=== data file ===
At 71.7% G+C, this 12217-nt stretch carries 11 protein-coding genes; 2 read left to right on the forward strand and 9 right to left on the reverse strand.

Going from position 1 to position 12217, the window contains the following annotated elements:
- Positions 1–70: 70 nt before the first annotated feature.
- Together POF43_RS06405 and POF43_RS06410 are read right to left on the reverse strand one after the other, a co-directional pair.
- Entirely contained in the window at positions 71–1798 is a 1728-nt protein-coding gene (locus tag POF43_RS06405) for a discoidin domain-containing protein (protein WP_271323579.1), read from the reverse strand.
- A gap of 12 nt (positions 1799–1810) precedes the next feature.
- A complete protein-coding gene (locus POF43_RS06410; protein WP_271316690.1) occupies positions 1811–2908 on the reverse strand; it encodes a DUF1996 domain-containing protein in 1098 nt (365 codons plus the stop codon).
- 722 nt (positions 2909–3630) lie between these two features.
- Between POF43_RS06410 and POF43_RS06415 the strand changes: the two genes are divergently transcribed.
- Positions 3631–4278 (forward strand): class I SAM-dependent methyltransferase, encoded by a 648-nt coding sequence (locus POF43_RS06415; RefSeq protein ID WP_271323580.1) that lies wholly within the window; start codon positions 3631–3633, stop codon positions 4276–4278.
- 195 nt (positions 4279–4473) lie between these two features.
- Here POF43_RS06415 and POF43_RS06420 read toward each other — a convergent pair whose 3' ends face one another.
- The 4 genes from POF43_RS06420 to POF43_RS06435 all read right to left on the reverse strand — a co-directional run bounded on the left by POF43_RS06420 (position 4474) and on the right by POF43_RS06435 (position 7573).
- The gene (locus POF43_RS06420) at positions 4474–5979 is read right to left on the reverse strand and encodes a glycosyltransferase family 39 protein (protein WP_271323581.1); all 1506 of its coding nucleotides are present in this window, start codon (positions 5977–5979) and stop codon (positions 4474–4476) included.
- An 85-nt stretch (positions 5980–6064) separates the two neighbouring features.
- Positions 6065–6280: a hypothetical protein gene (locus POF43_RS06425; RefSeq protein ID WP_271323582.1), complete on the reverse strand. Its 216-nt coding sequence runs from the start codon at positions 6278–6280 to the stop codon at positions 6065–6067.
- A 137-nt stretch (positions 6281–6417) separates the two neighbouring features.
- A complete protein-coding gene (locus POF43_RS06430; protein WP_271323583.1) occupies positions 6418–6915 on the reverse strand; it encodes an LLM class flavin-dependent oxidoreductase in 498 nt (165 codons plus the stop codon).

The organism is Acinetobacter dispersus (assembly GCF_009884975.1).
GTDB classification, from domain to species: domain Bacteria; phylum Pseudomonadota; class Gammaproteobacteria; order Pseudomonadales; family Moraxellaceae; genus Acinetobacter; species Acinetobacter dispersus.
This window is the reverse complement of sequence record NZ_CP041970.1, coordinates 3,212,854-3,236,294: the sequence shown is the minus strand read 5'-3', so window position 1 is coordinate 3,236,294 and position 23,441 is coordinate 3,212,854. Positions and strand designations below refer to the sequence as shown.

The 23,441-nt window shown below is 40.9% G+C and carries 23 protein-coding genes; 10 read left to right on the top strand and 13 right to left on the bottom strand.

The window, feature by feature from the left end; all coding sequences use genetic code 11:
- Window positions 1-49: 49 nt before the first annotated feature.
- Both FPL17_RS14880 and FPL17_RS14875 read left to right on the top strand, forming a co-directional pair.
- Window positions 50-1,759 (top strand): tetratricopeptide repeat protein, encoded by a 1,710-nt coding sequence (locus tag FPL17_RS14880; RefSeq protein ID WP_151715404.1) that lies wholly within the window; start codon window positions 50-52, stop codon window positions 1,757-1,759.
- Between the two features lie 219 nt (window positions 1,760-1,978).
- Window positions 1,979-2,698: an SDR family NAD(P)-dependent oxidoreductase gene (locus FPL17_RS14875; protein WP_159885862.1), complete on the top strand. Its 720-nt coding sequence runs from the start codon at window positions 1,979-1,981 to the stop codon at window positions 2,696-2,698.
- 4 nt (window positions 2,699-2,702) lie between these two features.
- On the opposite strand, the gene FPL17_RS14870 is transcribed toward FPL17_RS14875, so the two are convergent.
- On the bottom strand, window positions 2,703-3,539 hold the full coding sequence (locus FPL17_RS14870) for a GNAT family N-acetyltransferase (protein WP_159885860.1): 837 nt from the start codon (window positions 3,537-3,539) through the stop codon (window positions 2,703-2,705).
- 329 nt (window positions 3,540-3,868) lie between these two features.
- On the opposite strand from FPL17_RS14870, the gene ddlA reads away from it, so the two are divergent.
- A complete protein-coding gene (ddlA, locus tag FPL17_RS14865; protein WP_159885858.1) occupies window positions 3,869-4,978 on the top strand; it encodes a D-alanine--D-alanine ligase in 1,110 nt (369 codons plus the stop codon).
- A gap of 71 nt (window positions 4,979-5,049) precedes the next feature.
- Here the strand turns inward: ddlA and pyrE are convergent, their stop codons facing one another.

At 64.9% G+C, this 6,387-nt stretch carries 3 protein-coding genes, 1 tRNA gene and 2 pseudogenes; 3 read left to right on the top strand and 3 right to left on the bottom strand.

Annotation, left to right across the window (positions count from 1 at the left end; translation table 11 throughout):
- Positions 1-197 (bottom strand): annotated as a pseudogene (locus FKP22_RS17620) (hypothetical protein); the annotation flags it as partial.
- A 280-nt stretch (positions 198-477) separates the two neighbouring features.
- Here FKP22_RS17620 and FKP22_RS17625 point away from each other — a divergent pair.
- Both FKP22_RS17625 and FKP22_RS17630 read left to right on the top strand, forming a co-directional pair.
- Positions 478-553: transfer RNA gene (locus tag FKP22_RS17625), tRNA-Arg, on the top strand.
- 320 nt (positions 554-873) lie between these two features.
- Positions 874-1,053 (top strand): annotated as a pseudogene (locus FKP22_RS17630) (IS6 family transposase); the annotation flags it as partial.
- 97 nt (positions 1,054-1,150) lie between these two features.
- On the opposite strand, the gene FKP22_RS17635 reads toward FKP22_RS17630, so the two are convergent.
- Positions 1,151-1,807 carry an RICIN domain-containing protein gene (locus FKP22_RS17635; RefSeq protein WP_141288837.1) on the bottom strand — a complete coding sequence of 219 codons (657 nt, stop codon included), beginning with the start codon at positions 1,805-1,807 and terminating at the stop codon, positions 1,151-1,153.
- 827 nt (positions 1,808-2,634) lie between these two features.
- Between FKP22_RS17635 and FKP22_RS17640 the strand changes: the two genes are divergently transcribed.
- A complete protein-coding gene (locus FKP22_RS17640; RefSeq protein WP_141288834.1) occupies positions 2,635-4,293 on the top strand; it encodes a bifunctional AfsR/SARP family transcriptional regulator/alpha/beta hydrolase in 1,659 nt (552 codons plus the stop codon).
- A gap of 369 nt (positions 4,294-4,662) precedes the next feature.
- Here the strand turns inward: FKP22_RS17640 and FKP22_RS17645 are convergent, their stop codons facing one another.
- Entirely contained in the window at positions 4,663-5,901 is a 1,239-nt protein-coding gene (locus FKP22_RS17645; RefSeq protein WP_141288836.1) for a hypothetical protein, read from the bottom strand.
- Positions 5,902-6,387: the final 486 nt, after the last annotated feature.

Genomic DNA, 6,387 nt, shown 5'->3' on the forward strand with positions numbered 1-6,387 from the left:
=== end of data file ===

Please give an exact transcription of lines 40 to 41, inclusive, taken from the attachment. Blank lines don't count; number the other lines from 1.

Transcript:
- A 280-nt stretch (positions 198-477) separates the two neighbouring features.
- Here FKP22_RS17620 and FKP22_RS17625 point away from each other — a divergent pair.